One alternative to traditional litigation is the collaborative law process. This alternative gives you and your spouse, partner, or co-parent a way to resolve your disputes without going to court. You have the expertise and support of legal representation, without the expense and unknown of going to court. The parties use a series of four-way meetings with their attorneys to resolve the issues.
How Is Collaborative Practice Different From Litigation?
- The parties agree to exchange documents and information informally, without using formal requests for document production, and other discovery methods.
- The parties sign an agreement that they will not go to court, and that both attorneys will withdraw from the case if either party elects to litigate. The parties agree to respect each party’s goals during the process.
- Each party must be represented by a Collaborative attorney. In addition to attorneys, other professionals can be added to the team when their expertise is needed. These experts can be: mental health professionals, child specialists, parenting experts, and financial experts. If needed, the team members help both clients reach agreement using solutions tailored to their case.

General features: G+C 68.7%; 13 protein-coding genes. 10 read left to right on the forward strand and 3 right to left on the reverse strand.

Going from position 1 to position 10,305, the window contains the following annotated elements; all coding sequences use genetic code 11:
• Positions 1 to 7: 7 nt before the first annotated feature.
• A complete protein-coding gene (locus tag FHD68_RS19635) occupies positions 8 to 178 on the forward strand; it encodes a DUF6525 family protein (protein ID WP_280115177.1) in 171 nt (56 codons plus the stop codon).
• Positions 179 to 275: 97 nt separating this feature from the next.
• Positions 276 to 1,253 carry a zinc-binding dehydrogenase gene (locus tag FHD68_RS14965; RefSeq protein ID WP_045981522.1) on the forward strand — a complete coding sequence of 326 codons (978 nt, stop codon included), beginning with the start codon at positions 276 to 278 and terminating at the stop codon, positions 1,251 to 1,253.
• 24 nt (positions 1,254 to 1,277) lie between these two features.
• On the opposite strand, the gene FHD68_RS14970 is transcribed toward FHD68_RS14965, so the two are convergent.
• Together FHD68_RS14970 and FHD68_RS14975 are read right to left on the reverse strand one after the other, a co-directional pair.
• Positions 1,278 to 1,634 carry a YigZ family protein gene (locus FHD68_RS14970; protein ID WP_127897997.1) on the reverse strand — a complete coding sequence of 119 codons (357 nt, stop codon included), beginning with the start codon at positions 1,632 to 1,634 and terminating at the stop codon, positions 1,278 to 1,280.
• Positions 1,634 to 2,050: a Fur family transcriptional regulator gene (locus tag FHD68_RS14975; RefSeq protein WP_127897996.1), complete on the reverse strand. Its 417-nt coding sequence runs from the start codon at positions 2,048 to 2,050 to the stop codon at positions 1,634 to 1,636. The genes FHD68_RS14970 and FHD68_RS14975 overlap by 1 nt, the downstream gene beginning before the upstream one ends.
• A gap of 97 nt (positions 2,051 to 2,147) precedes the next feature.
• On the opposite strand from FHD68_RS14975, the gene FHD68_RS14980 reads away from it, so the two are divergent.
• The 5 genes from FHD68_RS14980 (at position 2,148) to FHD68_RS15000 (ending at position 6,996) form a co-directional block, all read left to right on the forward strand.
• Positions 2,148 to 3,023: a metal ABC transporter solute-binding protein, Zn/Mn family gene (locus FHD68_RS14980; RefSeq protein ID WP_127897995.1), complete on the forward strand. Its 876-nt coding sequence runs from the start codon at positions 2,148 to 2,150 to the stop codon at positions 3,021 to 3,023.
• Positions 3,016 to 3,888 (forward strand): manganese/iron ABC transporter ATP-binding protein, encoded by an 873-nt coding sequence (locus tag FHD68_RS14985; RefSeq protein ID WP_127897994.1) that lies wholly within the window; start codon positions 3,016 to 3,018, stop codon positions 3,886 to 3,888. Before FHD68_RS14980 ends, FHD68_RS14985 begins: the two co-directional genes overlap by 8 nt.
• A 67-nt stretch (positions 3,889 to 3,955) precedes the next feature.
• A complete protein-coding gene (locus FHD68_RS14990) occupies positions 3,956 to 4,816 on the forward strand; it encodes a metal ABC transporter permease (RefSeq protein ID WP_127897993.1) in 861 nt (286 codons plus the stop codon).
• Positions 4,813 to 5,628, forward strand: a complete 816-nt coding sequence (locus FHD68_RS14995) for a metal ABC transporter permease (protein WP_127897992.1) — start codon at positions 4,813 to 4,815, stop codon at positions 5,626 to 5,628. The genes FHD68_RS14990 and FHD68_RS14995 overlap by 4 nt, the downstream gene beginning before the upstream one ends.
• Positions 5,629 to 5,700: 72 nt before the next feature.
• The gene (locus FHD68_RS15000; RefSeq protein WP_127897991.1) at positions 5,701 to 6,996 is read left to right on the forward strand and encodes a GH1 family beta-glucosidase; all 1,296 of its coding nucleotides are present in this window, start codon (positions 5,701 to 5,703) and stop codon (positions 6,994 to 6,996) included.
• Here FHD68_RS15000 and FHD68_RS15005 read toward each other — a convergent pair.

Would Collaborative Divorce Work For My Case?
Client must be willing to negotiate with one another face-to-face, with the aid of their attorneys. Collaborative divorce may not be appropriate for cases involving domestic abuse.
Collaborative process can work for a variety of family law cases, including divorce, parenting time, child support, and custody issues.